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Campaigns of fear and hope

Campaigns of fear and hope

Alfred Lela

Lulzim Basha has chosen hope as the leitmotif of the campaign. Edi Rama fears. The first tells us that with it Albania enters Europe, the family is strengthened, the economy is repaired.

The second shows us that without it things will get worse and worse. To illustrate this, he offers images, according to him, of an apocalyptic quartet Berisha, Meta, Kryemadhi and Basha. The latter simply in the role of a clown.

In terms of communication, election campaigns are always like that. One side offers the hope of change and the other the fear of the opponent coming to power.

The most famous and symbolic advertisement of the fear campaign is that of Lyndon Johnson in 1964.

Known as the ‘Sunflower’, in less than a minute it illustrates what would happen to America if a Republican like Berry Goldwater were to win the White House.

The film material closes with an atomic bomb explosion. The message is clear: choose peace instead of war.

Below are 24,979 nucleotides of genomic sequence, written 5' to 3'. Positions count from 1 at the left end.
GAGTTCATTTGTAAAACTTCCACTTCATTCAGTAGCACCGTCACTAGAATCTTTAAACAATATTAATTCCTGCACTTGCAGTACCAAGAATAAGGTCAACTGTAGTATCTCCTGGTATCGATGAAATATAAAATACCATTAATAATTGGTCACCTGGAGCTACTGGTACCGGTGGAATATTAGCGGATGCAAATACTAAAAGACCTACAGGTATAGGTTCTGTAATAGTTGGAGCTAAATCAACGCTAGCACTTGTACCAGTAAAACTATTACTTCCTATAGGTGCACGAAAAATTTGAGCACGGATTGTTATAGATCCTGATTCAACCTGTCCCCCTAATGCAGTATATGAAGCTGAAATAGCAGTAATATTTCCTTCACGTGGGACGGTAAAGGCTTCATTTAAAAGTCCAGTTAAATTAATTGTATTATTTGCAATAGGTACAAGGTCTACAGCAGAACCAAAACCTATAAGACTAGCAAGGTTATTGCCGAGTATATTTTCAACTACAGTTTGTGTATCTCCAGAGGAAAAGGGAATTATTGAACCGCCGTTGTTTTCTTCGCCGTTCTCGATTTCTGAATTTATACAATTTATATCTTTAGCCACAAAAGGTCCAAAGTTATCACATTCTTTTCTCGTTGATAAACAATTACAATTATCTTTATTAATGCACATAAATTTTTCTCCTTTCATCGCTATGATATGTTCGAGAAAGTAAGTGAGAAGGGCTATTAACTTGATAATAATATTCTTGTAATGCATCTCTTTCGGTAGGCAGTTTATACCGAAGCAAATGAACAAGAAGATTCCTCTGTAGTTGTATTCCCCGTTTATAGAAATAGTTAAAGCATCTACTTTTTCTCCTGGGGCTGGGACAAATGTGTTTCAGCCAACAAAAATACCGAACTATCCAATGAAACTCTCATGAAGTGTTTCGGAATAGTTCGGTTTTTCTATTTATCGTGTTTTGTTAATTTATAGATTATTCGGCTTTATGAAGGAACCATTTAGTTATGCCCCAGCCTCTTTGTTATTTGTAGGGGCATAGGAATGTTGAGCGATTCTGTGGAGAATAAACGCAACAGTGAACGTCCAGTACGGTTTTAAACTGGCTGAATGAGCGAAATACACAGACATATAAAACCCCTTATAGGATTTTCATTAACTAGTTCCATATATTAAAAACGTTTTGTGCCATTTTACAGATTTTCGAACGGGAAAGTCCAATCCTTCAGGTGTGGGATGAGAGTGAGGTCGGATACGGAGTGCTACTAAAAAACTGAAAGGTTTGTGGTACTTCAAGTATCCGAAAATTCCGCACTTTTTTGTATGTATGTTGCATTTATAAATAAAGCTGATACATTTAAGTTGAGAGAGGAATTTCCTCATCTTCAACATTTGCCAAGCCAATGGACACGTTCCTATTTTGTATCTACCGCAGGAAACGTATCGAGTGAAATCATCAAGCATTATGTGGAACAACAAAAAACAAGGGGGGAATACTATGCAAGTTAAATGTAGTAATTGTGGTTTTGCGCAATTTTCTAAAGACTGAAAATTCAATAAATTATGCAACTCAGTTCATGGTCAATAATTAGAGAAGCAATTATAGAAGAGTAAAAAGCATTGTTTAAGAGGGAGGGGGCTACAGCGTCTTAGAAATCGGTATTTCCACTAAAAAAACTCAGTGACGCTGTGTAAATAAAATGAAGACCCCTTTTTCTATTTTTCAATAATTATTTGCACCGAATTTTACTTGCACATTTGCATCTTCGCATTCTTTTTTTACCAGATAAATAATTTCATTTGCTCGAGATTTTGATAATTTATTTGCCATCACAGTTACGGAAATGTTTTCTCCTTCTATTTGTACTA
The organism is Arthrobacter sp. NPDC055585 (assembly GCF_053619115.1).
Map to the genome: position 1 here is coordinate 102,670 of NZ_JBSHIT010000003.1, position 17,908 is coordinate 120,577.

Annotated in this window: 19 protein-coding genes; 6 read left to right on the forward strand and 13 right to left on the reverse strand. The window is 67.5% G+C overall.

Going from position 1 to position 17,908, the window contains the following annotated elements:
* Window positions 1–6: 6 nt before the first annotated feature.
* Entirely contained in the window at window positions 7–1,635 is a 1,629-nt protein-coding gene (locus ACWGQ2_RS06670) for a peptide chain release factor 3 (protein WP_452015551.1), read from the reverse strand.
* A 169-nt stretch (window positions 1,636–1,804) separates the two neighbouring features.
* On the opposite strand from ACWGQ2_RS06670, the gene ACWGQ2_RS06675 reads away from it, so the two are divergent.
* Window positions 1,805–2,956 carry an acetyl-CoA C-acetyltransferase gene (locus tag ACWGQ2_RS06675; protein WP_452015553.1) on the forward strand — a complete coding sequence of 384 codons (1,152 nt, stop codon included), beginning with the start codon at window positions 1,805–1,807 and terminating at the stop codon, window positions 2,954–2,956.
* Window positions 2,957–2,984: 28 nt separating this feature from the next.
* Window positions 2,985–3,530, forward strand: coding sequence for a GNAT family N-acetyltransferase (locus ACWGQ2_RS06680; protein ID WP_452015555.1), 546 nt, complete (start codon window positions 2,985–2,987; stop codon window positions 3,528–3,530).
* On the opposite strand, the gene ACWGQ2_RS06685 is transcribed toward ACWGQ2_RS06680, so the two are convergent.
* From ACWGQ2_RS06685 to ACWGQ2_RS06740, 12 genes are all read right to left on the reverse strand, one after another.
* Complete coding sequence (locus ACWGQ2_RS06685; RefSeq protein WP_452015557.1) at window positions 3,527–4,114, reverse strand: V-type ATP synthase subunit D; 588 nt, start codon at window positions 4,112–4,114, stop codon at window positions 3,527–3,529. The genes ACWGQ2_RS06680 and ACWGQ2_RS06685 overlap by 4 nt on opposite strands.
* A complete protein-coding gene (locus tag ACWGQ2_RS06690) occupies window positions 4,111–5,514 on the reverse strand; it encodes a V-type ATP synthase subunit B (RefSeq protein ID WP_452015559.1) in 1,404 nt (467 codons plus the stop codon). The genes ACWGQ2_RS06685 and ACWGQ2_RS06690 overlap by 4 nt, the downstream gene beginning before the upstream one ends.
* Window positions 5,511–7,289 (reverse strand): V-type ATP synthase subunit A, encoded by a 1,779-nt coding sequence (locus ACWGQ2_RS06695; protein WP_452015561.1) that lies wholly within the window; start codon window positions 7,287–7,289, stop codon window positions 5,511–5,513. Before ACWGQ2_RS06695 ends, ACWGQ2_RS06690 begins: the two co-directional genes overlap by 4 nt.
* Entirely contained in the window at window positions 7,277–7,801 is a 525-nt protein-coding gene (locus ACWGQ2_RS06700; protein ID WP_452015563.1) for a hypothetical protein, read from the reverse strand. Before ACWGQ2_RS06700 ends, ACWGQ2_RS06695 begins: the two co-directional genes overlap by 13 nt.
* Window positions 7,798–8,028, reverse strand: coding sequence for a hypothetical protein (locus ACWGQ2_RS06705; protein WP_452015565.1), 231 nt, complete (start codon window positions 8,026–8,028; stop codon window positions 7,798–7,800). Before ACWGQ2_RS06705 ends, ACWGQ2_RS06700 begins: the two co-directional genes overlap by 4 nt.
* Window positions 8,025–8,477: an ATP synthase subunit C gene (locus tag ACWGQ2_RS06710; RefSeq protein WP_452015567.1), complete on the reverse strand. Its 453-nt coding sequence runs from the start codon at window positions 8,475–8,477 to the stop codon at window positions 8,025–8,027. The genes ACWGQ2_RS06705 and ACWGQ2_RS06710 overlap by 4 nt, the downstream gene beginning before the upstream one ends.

In a way, this is Rama's message that portrays his opponents as 'nuclear'.

It must be said that the image that Rama offers to his opponents blows up not only political rivals, but also the idea of ​​alternative.

The Prime Minister says himself: we are not the best, but there is no better than us. Through the codes of this message, Rama intends to empty the playing field of hope by planting it with fear.

The least he says is: how can you hope for the past when it has to do specifically with the future?

Which will people choose, fear or hope?

No one can say for sure, because both are strong emotions.

But, according to communication experts, one thing is for sure, between routine and spectacle people prefer the latter.

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